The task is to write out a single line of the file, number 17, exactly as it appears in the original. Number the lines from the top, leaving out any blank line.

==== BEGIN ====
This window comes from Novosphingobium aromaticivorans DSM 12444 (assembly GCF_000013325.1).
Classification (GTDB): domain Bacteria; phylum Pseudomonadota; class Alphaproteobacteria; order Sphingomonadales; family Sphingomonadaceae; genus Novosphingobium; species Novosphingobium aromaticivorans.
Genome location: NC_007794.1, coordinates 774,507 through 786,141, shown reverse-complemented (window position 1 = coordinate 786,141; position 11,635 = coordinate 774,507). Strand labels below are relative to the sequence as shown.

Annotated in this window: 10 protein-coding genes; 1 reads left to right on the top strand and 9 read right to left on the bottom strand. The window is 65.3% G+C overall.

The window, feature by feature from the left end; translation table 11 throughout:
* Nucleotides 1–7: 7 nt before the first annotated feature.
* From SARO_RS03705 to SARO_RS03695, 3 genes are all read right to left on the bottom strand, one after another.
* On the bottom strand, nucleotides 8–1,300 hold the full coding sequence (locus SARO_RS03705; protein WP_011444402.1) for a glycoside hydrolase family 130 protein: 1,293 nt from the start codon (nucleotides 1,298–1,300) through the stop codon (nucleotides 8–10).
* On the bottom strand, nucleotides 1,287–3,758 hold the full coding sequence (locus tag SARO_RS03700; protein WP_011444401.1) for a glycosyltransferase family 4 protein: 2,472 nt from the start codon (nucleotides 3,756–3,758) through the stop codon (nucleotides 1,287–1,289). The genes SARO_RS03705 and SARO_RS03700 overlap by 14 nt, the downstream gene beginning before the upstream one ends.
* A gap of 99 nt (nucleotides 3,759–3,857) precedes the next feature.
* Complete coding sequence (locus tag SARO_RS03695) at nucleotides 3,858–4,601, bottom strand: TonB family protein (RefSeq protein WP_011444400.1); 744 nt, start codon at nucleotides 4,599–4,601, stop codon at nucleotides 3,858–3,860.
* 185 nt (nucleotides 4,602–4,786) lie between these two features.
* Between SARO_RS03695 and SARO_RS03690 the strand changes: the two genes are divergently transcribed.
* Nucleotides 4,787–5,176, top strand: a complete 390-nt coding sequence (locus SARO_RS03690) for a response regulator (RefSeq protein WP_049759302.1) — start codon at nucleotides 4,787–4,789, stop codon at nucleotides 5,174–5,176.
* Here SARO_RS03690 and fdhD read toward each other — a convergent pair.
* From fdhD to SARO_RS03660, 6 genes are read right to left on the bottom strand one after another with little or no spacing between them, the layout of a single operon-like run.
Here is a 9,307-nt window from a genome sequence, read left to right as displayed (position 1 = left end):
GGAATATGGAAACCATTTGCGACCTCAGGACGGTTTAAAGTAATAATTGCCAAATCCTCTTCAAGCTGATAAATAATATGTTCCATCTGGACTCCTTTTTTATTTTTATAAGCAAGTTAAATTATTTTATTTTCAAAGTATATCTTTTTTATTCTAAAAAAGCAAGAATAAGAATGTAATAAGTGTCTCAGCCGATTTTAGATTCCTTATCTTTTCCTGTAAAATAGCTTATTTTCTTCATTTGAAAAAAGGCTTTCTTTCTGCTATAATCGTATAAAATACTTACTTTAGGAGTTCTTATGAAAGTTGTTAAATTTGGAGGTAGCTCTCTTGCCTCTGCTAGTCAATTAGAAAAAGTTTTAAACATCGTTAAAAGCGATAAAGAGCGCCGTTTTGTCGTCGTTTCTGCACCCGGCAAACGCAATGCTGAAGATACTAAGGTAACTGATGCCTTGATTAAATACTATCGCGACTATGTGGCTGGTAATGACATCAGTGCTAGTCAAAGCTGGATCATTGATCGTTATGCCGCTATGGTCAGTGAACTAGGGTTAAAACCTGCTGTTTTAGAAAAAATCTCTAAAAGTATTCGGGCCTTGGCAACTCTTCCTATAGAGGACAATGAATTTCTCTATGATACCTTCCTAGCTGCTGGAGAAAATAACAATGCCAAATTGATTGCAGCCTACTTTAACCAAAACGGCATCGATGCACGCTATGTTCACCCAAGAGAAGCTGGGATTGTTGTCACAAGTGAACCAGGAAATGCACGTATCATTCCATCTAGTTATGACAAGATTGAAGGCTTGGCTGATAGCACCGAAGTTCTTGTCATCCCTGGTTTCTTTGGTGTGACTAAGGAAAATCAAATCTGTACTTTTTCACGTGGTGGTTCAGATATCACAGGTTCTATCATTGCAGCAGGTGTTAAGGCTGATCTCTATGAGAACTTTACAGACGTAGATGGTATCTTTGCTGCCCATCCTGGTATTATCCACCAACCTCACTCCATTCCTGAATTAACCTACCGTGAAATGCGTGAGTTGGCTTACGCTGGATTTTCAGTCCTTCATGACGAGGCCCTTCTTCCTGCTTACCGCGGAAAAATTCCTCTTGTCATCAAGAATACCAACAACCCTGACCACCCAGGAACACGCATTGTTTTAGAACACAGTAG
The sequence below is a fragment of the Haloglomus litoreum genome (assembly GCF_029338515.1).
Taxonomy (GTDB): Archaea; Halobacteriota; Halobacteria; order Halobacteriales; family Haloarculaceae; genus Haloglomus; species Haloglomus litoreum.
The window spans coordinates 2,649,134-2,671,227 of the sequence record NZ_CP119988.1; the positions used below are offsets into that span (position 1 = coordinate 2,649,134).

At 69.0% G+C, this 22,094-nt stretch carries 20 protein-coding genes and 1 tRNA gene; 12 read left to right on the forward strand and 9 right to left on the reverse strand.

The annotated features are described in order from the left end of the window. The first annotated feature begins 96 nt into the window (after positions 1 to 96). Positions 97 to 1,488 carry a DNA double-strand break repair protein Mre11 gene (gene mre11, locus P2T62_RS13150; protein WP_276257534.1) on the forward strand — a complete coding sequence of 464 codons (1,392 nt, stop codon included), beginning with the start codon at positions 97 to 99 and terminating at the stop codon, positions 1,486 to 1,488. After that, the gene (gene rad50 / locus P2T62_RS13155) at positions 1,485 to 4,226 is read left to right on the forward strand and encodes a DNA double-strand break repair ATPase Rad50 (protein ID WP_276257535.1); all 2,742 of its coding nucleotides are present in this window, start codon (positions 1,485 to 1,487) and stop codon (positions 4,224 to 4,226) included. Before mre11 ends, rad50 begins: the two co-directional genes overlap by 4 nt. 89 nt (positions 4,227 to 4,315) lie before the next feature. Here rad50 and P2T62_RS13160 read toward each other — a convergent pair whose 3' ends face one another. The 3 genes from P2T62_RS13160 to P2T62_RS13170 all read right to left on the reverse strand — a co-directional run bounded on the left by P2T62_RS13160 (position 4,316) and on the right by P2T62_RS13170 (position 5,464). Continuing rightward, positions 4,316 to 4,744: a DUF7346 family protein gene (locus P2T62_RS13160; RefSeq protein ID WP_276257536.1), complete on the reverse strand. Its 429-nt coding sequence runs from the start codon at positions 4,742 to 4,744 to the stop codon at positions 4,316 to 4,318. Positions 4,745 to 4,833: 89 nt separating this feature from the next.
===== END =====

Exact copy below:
Here is a 9,307-nt window from a genome sequence, read left to right as displayed (position 1 = left end):